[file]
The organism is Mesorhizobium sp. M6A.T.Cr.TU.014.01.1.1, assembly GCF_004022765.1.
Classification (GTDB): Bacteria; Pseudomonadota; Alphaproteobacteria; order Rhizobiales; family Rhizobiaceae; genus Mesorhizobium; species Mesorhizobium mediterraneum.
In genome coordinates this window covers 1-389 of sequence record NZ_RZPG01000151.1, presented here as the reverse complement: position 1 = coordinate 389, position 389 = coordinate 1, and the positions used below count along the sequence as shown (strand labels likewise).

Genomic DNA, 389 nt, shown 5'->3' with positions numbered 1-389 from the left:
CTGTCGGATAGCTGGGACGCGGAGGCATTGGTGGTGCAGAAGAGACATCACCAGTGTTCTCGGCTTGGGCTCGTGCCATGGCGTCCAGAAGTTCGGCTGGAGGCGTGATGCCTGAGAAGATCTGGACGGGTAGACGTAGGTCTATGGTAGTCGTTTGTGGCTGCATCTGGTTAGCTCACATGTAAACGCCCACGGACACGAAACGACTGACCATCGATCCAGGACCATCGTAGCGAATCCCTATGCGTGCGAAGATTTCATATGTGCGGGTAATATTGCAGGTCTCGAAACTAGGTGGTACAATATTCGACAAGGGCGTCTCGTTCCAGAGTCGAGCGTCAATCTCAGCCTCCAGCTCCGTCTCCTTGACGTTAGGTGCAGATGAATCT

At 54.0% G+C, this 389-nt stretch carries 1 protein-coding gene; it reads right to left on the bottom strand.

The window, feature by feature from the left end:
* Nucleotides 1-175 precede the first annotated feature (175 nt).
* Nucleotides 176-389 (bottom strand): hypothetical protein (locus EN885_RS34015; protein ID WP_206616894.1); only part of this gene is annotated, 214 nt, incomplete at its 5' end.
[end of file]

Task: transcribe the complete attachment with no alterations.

The organism is Mesorhizobium sp. M6A.T.Cr.TU.014.01.1.1, assembly GCF_004022765.1.
Classification (GTDB): Bacteria; Pseudomonadota; Alphaproteobacteria; order Rhizobiales; family Rhizobiaceae; genus Mesorhizobium; species Mesorhizobium mediterraneum.
In genome coordinates this window covers 1-389 of sequence record NZ_RZPG01000151.1, presented here as the reverse complement: position 1 = coordinate 389, position 389 = coordinate 1, and the positions used below count along the sequence as shown (strand labels likewise).

Genomic DNA, 389 nt, shown 5'->3' with positions numbered 1-389 from the left:
CTGTCGGATAGCTGGGACGCGGAGGCATTGGTGGTGCAGAAGAGACATCACCAGTGTTCTCGGCTTGGGCTCGTGCCATGGCGTCCAGAAGTTCGGCTGGAGGCGTGATGCCTGAGAAGATCTGGACGGGTAGACGTAGGTCTATGGTAGTCGTTTGTGGCTGCATCTGGTTAGCTCACATGTAAACGCCCACGGACACGAAACGACTGACCATCGATCCAGGACCATCGTAGCGAATCCCTATGCGTGCGAAGATTTCATATGTGCGGGTAATATTGCAGGTCTCGAAACTAGGTGGTACAATATTCGACAAGGGCGTCTCGTTCCAGAGTCGAGCGTCAATCTCAGCCTCCAGCTCCGTCTCCTTGACGTTAGGTGCAGATGAATCT

At 54.0% G+C, this 389-nt stretch carries 1 protein-coding gene; it reads right to left on the bottom strand.

The window, feature by feature from the left end:
* Nucleotides 1-175 precede the first annotated feature (175 nt).
* Nucleotides 176-389 (bottom strand): hypothetical protein (locus EN885_RS34015; protein ID WP_206616894.1); only part of this gene is annotated, 214 nt, incomplete at its 5' end.